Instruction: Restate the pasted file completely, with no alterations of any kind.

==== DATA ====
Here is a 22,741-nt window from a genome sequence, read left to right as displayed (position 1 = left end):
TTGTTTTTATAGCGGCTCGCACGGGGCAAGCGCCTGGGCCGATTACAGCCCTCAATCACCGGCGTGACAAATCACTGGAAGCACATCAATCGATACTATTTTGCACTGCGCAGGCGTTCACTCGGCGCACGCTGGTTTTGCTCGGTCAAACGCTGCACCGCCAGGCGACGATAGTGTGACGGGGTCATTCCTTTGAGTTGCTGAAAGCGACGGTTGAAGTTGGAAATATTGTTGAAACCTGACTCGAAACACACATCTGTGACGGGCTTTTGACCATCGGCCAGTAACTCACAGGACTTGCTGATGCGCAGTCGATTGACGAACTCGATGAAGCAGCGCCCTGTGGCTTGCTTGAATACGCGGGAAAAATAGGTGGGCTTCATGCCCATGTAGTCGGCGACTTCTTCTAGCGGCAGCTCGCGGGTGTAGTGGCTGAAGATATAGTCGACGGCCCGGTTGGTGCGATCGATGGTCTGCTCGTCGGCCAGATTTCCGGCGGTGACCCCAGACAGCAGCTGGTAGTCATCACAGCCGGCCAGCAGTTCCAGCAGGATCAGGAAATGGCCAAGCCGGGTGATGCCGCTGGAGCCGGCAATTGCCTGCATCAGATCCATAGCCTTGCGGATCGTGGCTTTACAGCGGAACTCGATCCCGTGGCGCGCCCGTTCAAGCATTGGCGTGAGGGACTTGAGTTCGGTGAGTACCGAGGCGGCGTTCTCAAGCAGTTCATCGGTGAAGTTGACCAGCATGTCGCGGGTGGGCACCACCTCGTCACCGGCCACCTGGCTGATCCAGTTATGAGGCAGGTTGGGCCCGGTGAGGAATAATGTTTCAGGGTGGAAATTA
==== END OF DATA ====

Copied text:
Here is a 22,741-nt window from a genome sequence, read left to right as displayed (position 1 = left end):
TTGTTTTTATAGCGGCTCGCACGGGGCAAGCGCCTGGGCCGATTACAGCCCTCAATCACCGGCGTGACAAATCACTGGAAGCACATCAATCGATACTATTTTGCACTGCGCAGGCGTTCACTCGGCGCACGCTGGTTTTGCTCGGTCAAACGCTGCACCGCCAGGCGACGATAGTGTGACGGGGTCATTCCTTTGAGTTGCTGAAAGCGACGGTTGAAGTTGGAAATATTGTTGAAACCTGACTCGAAACACACATCTGTGACGGGCTTTTGACCATCGGCCAGTAACTCACAGGACTTGCTGATGCGCAGTCGATTGACGAACTCGATGAAGCAGCGCCCTGTGGCTTGCTTGAATACGCGGGAAAAATAGGTGGGCTTCATGCCCATGTAGTCGGCGACTTCTTCTAGCGGCAGCTCGCGGGTGTAGTGGCTGAAGATATAGTCGACGGCCCGGTTGGTGCGATCGATGGTCTGCTCGTCGGCCAGATTTCCGGCGGTGACCCCAGACAGCAGCTGGTAGTCATCACAGCCGGCCAGCAGTTCCAGCAGGATCAGGAAATGGCCAAGCCGGGTGATGCCGCTGGAGCCGGCAATTGCCTGCATCAGATCCATAGCCTTGCGGATCGTGGCTTTACAGCGGAACTCGATCCCGTGGCGCGCCCGTTCAAGCATTGGCGTGAGGGACTTGAGTTCGGTGAGTACCGAGGCGGCGTTCTCAAGCAGTTCATCGGTGAAGTTGACCAGCATGTCGCGGGTGGGCACCACCTCGTCACCGGCCACCTGGCTGATCCAGTTATGAGGCAGGTTGGGCCCGGTGAGGAATAATGTTTCAGGGTGGAAATTA